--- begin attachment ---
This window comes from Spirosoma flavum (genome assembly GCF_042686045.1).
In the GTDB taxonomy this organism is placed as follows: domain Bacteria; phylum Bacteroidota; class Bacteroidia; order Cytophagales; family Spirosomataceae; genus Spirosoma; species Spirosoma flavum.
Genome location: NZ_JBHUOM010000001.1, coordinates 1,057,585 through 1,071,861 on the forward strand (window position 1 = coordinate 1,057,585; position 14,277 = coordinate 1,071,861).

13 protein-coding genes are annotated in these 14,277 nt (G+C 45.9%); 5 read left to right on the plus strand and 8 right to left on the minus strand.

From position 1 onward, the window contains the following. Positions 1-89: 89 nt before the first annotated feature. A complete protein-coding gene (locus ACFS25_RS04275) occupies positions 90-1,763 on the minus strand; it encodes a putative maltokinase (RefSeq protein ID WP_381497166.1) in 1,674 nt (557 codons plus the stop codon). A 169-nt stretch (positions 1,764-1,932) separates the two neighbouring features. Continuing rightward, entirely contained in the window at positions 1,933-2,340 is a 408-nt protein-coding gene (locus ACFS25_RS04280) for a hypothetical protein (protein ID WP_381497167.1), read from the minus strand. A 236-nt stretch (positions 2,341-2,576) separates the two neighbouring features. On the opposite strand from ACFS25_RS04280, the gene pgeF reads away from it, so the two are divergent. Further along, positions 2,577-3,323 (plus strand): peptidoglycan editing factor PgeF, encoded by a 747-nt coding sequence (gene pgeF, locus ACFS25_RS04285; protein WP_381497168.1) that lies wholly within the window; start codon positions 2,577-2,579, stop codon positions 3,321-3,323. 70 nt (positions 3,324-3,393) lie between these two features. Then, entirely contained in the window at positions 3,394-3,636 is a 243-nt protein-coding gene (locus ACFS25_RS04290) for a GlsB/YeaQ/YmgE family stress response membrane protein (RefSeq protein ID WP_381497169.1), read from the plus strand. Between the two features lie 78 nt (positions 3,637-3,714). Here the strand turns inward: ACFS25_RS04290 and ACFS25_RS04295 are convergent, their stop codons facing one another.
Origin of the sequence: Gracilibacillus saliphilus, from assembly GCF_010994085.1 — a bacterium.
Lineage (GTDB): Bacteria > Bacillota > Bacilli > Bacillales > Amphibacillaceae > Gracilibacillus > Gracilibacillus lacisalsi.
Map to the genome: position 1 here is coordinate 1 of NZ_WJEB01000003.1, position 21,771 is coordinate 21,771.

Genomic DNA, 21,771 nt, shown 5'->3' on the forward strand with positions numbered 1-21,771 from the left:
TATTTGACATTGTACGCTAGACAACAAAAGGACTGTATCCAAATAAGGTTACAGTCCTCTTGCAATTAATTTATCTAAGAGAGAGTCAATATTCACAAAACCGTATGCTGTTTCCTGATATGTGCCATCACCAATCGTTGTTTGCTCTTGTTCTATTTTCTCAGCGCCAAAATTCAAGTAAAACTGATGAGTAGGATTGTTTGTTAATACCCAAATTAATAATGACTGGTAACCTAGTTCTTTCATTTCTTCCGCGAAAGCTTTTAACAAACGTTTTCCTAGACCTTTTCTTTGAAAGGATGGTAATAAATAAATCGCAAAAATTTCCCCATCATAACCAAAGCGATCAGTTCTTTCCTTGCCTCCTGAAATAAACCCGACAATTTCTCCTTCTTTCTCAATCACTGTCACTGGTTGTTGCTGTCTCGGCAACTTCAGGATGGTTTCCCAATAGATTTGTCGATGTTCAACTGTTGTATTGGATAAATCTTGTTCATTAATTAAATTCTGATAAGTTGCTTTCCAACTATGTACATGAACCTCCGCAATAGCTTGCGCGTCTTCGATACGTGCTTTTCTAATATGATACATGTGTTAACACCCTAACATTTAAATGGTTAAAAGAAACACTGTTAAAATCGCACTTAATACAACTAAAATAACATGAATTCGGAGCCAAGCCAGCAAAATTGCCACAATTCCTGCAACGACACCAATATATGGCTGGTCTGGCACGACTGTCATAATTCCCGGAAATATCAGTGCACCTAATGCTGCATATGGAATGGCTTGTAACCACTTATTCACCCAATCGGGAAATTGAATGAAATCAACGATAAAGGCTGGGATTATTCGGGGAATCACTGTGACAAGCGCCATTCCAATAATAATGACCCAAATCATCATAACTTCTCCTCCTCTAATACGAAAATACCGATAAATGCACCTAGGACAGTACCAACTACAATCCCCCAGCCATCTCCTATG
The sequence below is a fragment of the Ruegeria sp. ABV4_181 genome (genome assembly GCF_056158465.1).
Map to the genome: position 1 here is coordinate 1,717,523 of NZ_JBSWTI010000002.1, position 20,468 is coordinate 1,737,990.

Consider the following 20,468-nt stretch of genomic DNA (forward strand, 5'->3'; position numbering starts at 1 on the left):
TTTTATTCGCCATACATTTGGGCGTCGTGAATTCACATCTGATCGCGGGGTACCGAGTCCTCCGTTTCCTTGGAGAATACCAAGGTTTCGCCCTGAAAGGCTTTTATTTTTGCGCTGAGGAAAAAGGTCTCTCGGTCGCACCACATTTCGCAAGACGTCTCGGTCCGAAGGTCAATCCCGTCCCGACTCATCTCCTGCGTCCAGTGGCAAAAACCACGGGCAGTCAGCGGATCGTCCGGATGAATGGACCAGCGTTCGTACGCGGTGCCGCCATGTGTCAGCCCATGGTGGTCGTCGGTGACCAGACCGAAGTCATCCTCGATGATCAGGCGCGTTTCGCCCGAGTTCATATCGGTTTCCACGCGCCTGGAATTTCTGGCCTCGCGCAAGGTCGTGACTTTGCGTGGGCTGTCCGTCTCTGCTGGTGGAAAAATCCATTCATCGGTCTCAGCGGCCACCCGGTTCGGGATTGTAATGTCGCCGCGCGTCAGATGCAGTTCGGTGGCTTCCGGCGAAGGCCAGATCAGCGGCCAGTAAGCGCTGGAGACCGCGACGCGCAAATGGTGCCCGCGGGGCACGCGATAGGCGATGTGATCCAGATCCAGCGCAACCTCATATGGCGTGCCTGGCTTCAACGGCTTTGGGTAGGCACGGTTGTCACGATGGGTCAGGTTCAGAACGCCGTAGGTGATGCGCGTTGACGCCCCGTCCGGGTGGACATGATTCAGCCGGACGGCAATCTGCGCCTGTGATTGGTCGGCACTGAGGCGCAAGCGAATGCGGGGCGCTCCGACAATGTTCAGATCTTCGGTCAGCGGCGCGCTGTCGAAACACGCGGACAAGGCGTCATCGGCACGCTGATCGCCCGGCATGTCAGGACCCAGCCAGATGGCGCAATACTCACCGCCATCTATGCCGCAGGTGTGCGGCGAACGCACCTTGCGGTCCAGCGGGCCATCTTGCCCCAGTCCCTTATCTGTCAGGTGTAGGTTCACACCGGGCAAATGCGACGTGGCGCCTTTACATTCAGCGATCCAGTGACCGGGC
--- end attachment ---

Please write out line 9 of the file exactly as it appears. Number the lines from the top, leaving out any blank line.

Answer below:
Genomic DNA, 21,771 nt, shown 5'->3' on the forward strand with positions numbered 1-21,771 from the left: